My Mother Was a Freedom Fighter by Aja Monet
Haymarket Books, 2017
Copy from library
Read Harder challenge

Many pieces hit you like the headline of a news story, …

Silvia Moreno-Garcia's Signal to Noise

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"I hate this city," she told the pillow, because she wouldn't tell him.

Music as magic. 1988 and 2009. A story split between two fixed points, a friendship then and what it might be now.

Set in Mexico City, this novel follows a young teen named Meche, a loner who adores music and is friends with two other loners, Sebastian and Daniela. When Meche discovers she can cast spells using records, her life is changed.


Signal to Noise by Silvia Moreno-Garcia
Solaris, 2015
Copy from library
Read Harder challenge

Initially, it seems this magical skill can only improve Meche's life, even though Sebastian and Daniela are less convinced. Angry teenagers wielding magic leads right where you can imagine, and I loved every minute of it. Moreno-Garcia beautifully articulates that awful, oppressive, unshakeable frustration one suffers as a teen, and the ugly wishes Meche manifests resonated with me so strongly. At times, Meche is so unlikable, but realistically so: you want to shake her…

Dominique Christina's Anarcha Speaks: A History in Poems

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me? a bruised ghost
i concentrate on
my teeth/ the roof of my mouth/
i'm tryna rub it smooth/ concentrate on not blinkin

see how long I can go til my eyes need to shut.

Anarcha was one of eleven slaves who were purchased by "father" of modern gynecology Dr Marion Sims for his research. Essentially torturing these women, Sims did his research (including surgeries) without offering pain relief or sedation. Our lauded study and history of medicine has for so long been polished of its shameful bits, but in this slender, intense volume of poetry, a name and voice is given to the very real, the very human sacrifice to our knowledge.

Anarcha Speaks: A History in Poems by Dominique Christina
Beacon Press, 2018
Personal copy

It's impossible to call this an "enjoyable" read, but it is gutting, gripping, and necessary. Giving voice to the ignored, Christina makes it imperative we know and understand the humans behind any learning we've gained. This volume can be read w…

Kaoru Mori's Emma, #1

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 ...for this world allows you no more than a cupful of dreams. So be stingy with your time. And run.

Or something like that.

I think if I had known manga was similar to graphic novels, I might not have waited so long to make my first attempt. As it were, thanks to Read Harder 2019, I begged the internet to recommend some historical romance manga, and across the board, folks recommended this series.

Holy crap, it was so charming.

Emma, Vol. 01 by Kaoru Mori (森 薫)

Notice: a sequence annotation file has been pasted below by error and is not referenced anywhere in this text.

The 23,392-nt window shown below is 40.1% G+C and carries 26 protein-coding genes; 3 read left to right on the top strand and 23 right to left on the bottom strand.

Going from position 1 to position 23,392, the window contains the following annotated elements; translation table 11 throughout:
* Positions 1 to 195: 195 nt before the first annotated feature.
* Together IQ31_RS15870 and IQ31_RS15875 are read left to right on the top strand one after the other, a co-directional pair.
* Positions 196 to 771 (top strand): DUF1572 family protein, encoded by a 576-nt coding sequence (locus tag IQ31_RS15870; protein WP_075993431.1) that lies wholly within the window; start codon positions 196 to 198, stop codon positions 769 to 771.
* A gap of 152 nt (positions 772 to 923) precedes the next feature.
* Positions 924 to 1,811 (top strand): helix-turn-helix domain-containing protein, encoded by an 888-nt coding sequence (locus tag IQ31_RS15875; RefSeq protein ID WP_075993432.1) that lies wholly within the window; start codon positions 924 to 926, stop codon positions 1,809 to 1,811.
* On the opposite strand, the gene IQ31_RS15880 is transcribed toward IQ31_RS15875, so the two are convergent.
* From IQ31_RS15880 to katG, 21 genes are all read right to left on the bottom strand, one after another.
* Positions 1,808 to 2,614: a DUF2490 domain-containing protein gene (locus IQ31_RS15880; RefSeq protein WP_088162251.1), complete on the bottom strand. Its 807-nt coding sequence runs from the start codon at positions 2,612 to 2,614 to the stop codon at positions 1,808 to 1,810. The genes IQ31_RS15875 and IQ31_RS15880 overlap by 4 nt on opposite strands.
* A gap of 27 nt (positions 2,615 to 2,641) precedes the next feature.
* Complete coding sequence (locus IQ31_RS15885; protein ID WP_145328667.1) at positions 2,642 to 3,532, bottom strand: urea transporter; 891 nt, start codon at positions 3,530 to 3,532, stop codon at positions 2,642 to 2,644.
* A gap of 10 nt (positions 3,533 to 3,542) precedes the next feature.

CMX, 2006
Copy from public library
Historical Fiction and Read Harder challenges

Set in 1885 London, our heroine, Emma, is a maid for a retired governess. The governess' former ward, William Jones, is now a young man tasked with managing his family's business and fortune. He's immediately smitten by the quiet Emma but social constraints prevent him from openly pursuing her.

There's not much more to the story than that, and the delight is in William and Emma and their circles. William's classmate Hakim visits …

Wordless Wednesday, Jan 23

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My Wordless Wednesday offering for this week: my newest read, Alyssa Cole's An Extraordinary Union, which I've wanted to read for forever and it ticks one of the boxes for this year's Read Harder challenge. Woot!

Survived my first super snowy weekend in our new place, and I'm enjoying rural-y snowy views rather than my usual quickly-muddy urban slushy ones.

What are you reading right now?

Nancy Bilyeau's The Blue

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If it were not for his love for me, none of this would have taken place.

Porcelain. Not what I thought would make for exciting reading, but in this fabulous book, it's a commodity that drives politics, espionage, and obsession.

The Blue by Nancy Bilyeau
Endeavor Quill, 2018
Review copy from publisher

I'm a longtime fan of Nancy Bilyeau's books: rich with drama and unforgettable characters, they are the kind of books that just sweep you up. Here, Bilyeau makes an industrial endeavor -- the 18th century passion for blue porcelain -- a captivating, dramatic story, centered on a winning heroine.

Genevieve Planché is a descendant of French Huguenot refugees. A talented artist, she hopes to be mentored by William Hogarth, but her grandfather wishes her to work as a artisan at the Derby porcelainworks. Her rebellious childhood sweetheart leads her, instead, into a mystifying, increasingly deadly world of industrial espionage -- and us readers into a fascinating world where the sci…

Weekend reads, or finally a quiet weekend!